Here are five maps showing how London’s population is changing

London’s population is changing at a rapid pace. But how much do we know about the changing face of the city? Where do new Londoners come from, and where do Londoners who leave the city go to? What are the most popular languages? Which areas are seeing the biggest influx?

To answer these burning questions and more, here are five maps which paint a picture of the Londoners of today.

Foreign arrivals

London has long been an attractive destination for people from outside the UK to come to, seeking work and opportunity.

They need a national insurance number (NINo) to legally work in this country – and registration data shows how the numbers and location of these has changed over time.

Total registrations fell 16 per cent in the last year, to just over 58,600, with a divergence in the number of EU and non-EU registrations. Though NINo registrations from the EU increased 11 per cent in the last decade, since 2014 they’ve fallen by 15 per cent. In contrast, whereas non-EU registrations have fallen by 45 per cent in the last decade, the last four years have seen an 11 per cent increase.

 

Click to expand.

While some areas of London have remained a hotspot for new arrivals over this whole period, others have seen their fortunes fade. Outer North and East London boroughs have seen the largest percentage declines in NINo registrations – with the highest falls in Redbridge (-27.6), Harrow (-23.5) and Newham (-22.9). Lambeth and the City fell by only -1.9 and -4.1 respectively, the lowest falls recorded.

London’s languages

With an increasingly foreign-born population residing in the capital, London’s children are more likely than ever to speak English as a second language at home. And the change has been happening faster in some areas of the city than others.

Click to expand.

The picture is diverse across the capital. Comparing 2017 to a decade earlier, outer London boroughs show a more significant change in the proportion of primary school students who speak English as a second language, albeit often from a low base.

Though the gap has largely narrowed by the time they reach secondary school, pupils with English as a second language (EAL) often lag behind at primary level. Language needs represent a challenge to primary teaching, particular given that many are facing funding cuts.

A growing population

Population projections – though often wrong – anticipate that London’s population will continue to grow quickly well into the middle of the century.

London’s population is undergoing significant changes, with internal population churn combining with newly arriving residents to create a patchwork of areas with falling, slowly increasing and rapidly growing populations.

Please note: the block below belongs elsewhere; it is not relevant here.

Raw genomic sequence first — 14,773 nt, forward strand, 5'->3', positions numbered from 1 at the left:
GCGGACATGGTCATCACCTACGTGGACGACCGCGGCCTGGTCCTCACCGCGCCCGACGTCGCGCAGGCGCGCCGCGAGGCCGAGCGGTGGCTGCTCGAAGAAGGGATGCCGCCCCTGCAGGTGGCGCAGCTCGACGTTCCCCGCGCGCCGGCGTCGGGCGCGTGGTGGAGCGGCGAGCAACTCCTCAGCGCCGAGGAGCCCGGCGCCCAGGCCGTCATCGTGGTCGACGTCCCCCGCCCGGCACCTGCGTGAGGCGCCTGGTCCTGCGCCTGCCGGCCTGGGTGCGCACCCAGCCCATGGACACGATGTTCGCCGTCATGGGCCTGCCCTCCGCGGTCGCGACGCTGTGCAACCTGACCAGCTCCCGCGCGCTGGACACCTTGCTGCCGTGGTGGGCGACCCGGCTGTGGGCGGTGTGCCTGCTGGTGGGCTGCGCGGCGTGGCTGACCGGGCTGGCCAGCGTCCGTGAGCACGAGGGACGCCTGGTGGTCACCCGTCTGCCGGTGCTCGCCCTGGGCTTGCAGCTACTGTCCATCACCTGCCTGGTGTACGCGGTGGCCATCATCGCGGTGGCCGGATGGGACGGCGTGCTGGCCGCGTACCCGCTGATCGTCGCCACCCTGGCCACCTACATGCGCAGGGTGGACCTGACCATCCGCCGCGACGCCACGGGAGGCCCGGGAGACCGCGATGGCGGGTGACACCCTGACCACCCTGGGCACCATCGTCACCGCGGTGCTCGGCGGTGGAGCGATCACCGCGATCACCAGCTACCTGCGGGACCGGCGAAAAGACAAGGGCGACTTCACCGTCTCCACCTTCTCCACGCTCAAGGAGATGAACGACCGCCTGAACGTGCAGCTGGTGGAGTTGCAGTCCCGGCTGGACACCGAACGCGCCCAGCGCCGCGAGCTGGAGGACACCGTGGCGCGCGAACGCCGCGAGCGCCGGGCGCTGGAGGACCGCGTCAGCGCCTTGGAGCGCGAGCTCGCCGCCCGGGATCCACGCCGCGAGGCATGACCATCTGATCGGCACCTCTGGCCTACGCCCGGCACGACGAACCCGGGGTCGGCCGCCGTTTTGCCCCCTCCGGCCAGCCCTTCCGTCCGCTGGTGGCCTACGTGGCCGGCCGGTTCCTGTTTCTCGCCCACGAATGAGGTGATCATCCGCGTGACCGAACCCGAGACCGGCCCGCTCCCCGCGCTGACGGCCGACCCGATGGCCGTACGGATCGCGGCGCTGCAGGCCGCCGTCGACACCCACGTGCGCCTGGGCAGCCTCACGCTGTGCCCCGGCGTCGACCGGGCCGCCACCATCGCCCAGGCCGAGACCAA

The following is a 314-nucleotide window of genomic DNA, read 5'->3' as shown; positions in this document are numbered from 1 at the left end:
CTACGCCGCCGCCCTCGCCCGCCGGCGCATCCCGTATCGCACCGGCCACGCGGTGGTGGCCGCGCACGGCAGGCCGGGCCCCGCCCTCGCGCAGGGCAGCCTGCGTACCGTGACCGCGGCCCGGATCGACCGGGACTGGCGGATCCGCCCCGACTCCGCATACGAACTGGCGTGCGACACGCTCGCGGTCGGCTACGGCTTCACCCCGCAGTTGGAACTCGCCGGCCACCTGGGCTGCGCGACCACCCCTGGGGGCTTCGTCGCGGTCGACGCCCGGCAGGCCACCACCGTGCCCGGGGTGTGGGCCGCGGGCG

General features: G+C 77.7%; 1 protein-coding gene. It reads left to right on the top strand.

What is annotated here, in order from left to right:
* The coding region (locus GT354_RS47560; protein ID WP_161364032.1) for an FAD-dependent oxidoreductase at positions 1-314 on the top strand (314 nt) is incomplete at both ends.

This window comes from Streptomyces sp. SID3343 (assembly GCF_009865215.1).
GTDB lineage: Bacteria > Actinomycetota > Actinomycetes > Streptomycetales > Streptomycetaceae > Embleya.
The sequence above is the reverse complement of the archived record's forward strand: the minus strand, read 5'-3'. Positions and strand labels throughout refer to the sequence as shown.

Click to expand.

Some of the areas with highest forecast growth include along the Thames and Lee Valley in East London – where new developments are set to transform whole districts – as well as other locations across the capital where large developments will house future Londoners. While no borough is forecast to see a fall in its population over the next decade, parts of Bromley, Hillingdon and Barnet are likely to see the slowest growth.

A shifting population

While London welcomes many new arrivals each year; it also bids farewell to those departing. The next map shows where Londoners are moving from, and where they are choosing to move to. While 416,000 Londoners moved across London’s borough boundaries, 336,000 people left the capital in the last year, and only 230,000 people from the rest of their country made their home here.

Click to expand.

Undeterred by a 19 per cent squeeze on new starter wages since the financial crisis, university towns such as Oxford, Cambridge and Exeter, continue to feed a high number of graduates into the capital, as do Birmingham, Brighton and Bristol. The map also shows an outflow of residents from London’s suburbs, with commuter boroughs to the east of London such as Dartford and Thurrock faring the worst, with net losses of over 3,000 people.

An ageing population

While London is a young city – and will continue to be so, relative to the rest of the UK – it is growing older; with the number of people aged 65 set to grow to 1.2 million by 2024. This will have big implications for service delivery, particularly healthcare and social care, but also accessibility, with only 27 per cent of London’s tube stations currently step-free.

While all boroughs are ageing (as measured by the change in the old age dependency ratio), those to the North and West show the most significant increases. In Harrow, 15 per cent of residents are aged 65 and over, compared to just 9 per cent in Barking and Dagenham.

Click to expand.